NASA telescope finds 10 more planets that could have life

It's important to note that NASA's rules for what defines a "planet" are incredibly exacting.

This new data from the Kepler mission also suggest that within the "family tree" of exoplanets found, the smaller ones fall into two distinct sizes: Earth-like planets and super-Earths, and gaseous mini-Neptunes.

The search for Earth-like planets is in full swing as the team using the Kepler spacecraft to search distant stars for proof of orbiting planets has revealed hundreds of new candidates. Of roughly 50 near-Earth size habitable zone candidates detected by Kepler, more than 30 have been verified. It was like, 'Junk, junk, variable star - ooh, planet!' It would be like that.

Data on the 10 new planets is publicly available in NASA's Exoplanet Archive. Kepler has been surveying the Cygnus constellation since 2009, and during that time scientists have found more than 5,000 potential exoplanets in an area of the sky about 3,000 light-years away from Earth. One of those groupings are planets like Neptune that have no surface, or lie under a deep atmosphere, which is unlikely to support life.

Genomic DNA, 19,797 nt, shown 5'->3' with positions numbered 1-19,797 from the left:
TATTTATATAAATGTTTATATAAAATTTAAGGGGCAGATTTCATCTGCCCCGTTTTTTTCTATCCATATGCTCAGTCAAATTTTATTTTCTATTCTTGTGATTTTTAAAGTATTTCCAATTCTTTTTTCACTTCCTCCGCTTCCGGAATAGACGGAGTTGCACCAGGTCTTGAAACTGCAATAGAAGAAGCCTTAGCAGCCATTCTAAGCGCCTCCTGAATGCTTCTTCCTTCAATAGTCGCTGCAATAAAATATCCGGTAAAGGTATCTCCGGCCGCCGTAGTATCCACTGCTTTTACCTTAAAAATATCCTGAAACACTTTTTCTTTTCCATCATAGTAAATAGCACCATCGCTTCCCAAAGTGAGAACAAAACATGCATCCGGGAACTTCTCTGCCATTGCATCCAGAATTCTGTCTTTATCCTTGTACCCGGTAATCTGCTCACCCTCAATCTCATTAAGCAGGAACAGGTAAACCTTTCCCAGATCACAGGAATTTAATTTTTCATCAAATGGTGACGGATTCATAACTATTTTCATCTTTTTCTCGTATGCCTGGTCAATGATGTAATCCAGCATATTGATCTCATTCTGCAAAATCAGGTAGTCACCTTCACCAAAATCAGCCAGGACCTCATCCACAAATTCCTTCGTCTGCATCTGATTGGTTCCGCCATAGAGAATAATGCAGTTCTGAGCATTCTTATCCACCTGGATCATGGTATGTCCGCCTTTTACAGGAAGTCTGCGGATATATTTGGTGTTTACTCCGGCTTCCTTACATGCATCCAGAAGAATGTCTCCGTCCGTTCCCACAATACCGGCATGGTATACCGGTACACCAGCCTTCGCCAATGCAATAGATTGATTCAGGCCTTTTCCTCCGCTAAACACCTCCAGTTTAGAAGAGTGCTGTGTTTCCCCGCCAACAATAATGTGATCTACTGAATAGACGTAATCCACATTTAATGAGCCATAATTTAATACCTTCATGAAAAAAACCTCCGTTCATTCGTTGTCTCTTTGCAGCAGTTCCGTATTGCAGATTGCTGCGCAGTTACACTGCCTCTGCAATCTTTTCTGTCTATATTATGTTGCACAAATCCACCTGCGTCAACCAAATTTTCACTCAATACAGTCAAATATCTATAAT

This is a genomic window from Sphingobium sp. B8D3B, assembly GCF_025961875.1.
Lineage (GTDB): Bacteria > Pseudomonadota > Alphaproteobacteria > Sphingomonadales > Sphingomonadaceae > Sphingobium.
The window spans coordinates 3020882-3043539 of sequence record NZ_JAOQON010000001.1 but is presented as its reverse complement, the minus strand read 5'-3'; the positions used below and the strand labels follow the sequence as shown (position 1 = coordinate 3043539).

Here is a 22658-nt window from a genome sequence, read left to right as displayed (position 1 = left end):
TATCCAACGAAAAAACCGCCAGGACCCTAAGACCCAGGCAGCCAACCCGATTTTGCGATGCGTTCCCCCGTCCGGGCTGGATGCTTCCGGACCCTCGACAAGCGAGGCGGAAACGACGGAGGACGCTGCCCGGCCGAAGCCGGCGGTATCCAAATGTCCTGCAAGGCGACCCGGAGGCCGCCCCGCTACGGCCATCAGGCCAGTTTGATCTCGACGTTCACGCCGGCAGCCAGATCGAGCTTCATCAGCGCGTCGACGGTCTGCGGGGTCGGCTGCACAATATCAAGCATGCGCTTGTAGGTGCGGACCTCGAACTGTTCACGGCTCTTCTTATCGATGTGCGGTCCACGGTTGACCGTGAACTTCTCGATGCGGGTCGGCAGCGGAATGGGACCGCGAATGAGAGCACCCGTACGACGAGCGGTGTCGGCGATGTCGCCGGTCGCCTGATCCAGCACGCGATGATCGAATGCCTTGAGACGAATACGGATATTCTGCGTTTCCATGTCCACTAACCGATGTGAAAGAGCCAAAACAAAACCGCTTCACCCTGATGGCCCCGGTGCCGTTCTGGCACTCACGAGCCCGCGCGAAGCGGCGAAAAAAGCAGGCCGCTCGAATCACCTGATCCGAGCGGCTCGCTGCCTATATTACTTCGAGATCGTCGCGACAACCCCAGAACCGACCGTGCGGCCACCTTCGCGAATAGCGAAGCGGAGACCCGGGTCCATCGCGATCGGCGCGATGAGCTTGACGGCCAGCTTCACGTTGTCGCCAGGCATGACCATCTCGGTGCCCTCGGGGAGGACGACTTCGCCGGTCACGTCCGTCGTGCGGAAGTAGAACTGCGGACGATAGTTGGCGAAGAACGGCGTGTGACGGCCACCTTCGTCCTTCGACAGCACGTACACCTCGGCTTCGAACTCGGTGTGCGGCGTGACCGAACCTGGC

With the final catalog of planetary candidates from Kepler's original mission released, NASA will now focus on the "K2" mission, which began in 2014. If it is confirmed, though, it may become the most Earth-like planet in the catalogue, so far. When scientists see this happen, they then study each signal to confirm that it's coming from a planet passing in front of the star and not some other anomaly. Earth-sized planets are of particular interest because they can teach us about how our own planet formed, and because there's a small chance they could harbor life. "It has shown us these terrestrial worlds, and we still have all this work to do to really understand how common Earths are in the galaxy". While the catalog from the Kepler mission, the first four years Kepler was in space, will not change after Monday, the catalog from K2 may change and grow in the future.

Although the Kepler mission has yet to fulfill one of its goals, which is determining the fraction of sun-like stars hosting Earth-like planets in our galaxy, these data will help astronomers determine that number in the next few years, the researchers said.

These other missions - such as TESS, the Transiting Exoplanet Survey Satellite, in 2018 and the James Webb Space Telescope later on - will continue the search for life beyond Earth.

Until KOI-7711 is verified and earns an official Kepler planet name - a process that requires a different telescope (usually ground-based) to observe it transiting - this is all speculation.

It seems that nature commonly makes rocky planets up to about 75 percent bigger than Earth.

"I'm looking forward to 2030s", said Courtney Dressing, NASA Sagan Fellow.

Related news